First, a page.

COMING IN 2023: NEW MEMOIR BY HEATHER CONN
For pre-sales info, click here.
Published by Guernica Editions, Toronto, ON, Canada
Incest denial and sexual assaults disrupt a young woman’s solo spiritual quest and her two romantic adventures in India in 1990-91. Two decades later, after profound healing, she’s resilient at mid-life. Finding the love and intimacy she craves, she can, at last, forgive her dying father—and her mom, for her decades of silence.
This powerful adventure tale and survivor’s story strives to help inspire others to find redemption, compassion, and forgiveness.
Sylvia Fraser, author of My Father’s House: A Memoir of Incest and of Healing (1987, Doubleday Canada), says:
“Since publishing my 1987 memoir about incest, I have been asked to comment on many manuscripts on child sexual abuse. No Letter in Your Pocket is among the best of the best. Heather Conn combines depth of research with her own courageous story of father-daughter incest, including the recovery of lost memories, the confrontation of her abuser, and the healing of her own wounded self through compassion and forgiveness of others. I recommend her beautifully written memoir unreservedly, not only for other abuse victims, but also for any reader interested in a compelling story.”
Best-selling author Dr. Bernie Siegel, who wrote the book’s afterword, says:
“When I started reading Heather’s moving account of her journey through hell and what she learned from it, I couldn’t stop. . . The pages are filled with her pain and the courage she had to feel her experiences, change who she was, and stop leading a double life. . .We can all benefit by reading about, and learning from, her experience.”
Diana Hume George, Professor Emerita, English and Women’s Studies, Penn State University, and faculty member in Creative Nonfiction at Goucher College in Baltimore, MD, says:
“I’ll give this book to every survivor I know who struggles to transcend such pain without the lifelong self-consumption that occurs when people who should thrive instead rest in the stranglehold of victimization. Conn is a superb writer, and No Letter in Your Pocket makes of her a healer whose medium and medicine are language.
“I worked with her [Heather Conn] on her MFA thesis in creative nonfiction at Goucher, where her memoir was justly regarded as remarkable. Her subjects included spiritual quest, compassionate contemplation, recovery from trauma, gender issues, the values and uses of travel in cultures deeply unfamiliar to oneself. Her thesis turned into a rich, thick, deeply textured book…I think of it as the kind that Elizabeth Gilbert’s Eat, Pray, Love probably yearned to be.”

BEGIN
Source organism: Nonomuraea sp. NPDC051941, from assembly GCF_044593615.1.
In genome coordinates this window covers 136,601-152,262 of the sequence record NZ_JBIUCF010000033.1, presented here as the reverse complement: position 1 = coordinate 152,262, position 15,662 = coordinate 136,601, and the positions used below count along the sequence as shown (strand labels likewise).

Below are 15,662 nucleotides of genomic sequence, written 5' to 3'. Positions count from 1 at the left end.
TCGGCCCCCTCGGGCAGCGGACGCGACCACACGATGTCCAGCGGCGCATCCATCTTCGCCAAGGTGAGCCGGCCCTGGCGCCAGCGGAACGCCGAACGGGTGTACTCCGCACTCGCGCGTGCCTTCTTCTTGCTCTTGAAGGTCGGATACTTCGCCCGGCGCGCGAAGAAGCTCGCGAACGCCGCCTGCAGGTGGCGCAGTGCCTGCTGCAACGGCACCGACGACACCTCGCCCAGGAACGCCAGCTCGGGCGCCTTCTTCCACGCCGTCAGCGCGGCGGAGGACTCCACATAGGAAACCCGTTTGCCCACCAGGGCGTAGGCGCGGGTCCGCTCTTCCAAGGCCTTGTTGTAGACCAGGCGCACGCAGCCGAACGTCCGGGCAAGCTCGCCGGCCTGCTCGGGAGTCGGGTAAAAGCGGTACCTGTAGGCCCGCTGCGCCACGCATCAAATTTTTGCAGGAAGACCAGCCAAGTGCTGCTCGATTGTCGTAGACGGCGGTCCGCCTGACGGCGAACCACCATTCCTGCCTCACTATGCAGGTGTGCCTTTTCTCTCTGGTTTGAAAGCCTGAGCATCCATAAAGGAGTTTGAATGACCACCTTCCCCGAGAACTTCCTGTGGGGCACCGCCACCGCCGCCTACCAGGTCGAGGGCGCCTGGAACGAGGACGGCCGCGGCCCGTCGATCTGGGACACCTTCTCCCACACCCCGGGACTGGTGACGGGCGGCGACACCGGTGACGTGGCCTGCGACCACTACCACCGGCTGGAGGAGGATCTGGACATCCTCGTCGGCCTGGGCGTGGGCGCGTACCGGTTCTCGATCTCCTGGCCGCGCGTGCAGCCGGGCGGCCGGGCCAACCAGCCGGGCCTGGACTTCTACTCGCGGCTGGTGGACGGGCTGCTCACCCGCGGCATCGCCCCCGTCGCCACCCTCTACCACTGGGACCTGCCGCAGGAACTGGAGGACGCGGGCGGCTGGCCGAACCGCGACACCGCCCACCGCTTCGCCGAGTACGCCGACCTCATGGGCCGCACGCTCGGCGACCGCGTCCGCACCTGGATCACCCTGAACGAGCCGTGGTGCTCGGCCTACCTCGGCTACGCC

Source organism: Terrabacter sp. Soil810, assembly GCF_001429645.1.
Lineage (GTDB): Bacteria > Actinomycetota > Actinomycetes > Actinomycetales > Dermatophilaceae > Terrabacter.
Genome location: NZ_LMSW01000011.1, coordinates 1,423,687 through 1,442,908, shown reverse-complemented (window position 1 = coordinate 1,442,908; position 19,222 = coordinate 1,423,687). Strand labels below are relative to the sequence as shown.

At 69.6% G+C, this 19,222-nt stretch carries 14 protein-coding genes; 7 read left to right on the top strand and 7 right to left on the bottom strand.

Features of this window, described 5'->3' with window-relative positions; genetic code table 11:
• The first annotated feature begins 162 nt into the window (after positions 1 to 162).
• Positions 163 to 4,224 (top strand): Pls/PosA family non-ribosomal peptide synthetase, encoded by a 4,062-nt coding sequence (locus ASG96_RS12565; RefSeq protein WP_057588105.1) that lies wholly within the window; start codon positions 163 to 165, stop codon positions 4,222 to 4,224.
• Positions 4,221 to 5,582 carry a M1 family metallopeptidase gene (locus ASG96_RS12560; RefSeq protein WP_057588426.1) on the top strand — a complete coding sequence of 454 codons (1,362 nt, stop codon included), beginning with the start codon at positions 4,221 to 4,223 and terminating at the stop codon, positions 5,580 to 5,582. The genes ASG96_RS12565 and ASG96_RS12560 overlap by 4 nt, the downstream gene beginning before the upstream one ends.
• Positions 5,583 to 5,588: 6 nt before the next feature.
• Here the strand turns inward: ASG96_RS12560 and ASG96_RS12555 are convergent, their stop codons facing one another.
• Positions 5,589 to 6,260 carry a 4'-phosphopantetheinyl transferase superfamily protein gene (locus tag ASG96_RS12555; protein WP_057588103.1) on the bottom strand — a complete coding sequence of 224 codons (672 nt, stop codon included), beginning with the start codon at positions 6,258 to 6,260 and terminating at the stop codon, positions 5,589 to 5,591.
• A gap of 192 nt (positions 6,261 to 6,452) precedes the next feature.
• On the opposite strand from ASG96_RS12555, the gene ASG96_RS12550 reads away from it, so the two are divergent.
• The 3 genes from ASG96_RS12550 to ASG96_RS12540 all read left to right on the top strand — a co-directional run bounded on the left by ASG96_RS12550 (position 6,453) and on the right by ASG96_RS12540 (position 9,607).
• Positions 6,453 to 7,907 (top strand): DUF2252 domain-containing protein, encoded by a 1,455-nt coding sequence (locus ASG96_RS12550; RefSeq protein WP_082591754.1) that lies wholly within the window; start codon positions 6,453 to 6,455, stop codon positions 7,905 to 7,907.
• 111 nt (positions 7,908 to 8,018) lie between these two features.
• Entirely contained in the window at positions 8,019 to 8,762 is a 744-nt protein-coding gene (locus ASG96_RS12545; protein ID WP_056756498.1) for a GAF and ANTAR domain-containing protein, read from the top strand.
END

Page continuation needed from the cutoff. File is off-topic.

Editor Erin Parker (erintheeditor.com) says:
“You’ve done an amazing, brave thing here…I was struck by your talent for turning painful experiences that defy language into beautifully written scenes that recreate and, with the help of your meticulous research and thoughtful analysis, contextualize each step on your long journey toward healing and forgiveness. You paint a scene so vibrantly, shaping the raw, delicate material of memory into something solid.
“The Preface captivates me every time I read it; as you watch your father’s body being moved onto a gurney, wander around his house and survey his belongings, and attend his funeral, you so poignantly grapple with your complex feelings about him.
“This is a book that’s not afraid to explore the nuances of the difficult subject of incest, and we get an early introduction to your unflinching, yet also empathetic perspective in this preface…You’ve done a brilliant job…[It] will help other people who have suffered, either directly or indirectly, from similar experiences.”
The book includes descriptions of 13 family photos across the decades and their significance to the author.
Family photo #10
“My dad at age five or six stands on a wagon. He holds its long handle in both hands, dressed in a white sailor’s suit with white ankle socks, and open, strapped shoes. His straight bangs look brushed across, conveying obedience and order. As if viewing the photographer’s unseen waving hand, he glances off-camera. Watch the birdie. Embodying a life still unfurled, he offers only the faint suggestion of a smile, a hint of curiosity.
“An acquaintance, a psychotherapist and incest survivor who works with victims of sexual abuse, has said of abusers: “Think of them as three-year-old children. That helps.” I think of all adults, including me, as frustrated five-year-olds, scrambling to get their emotional needs met in a myriad of ways.”
Family photo #13:
“I am four days old, wrapped in a fuzzy blanket in the hospital. Under a complete head of hair, with one eye scrunched half-closed, I stare at the camera, my tiny hands folded together under my chin. My expression seems to say: I don’t know about this place. Do I really want to be here? The final addition to a family, I am a wary new bundle, ready for love. But are they ready for me, ready for this rough pebble in their quiet stream?“
“While my father was dying, SoulCollage® became a refuge. After creating a card to represent him, I shared it with my parents. Its images included my dad as a boy and a statue of a lascivious-looking, bare-chested male clutching a younger female. The card silently told my father: ‘I know who you are and what you did, yet, I recognize the pure child in you and the love that we have otherwise shared.’ With my dad in mind, I also created a forgiveness and compassion card, respectively. Viewing them daily helped reinforce my desire to share more of these qualities each day.”
** Note: Readings, tutorials, and workshops are available on demand for those writing about traumatic and transformational experiences. I love helping others find a voice for their greatest fear and shame. See the Teaching section on this website to find out more about my 2022 online workshop Writing From Pain to Power.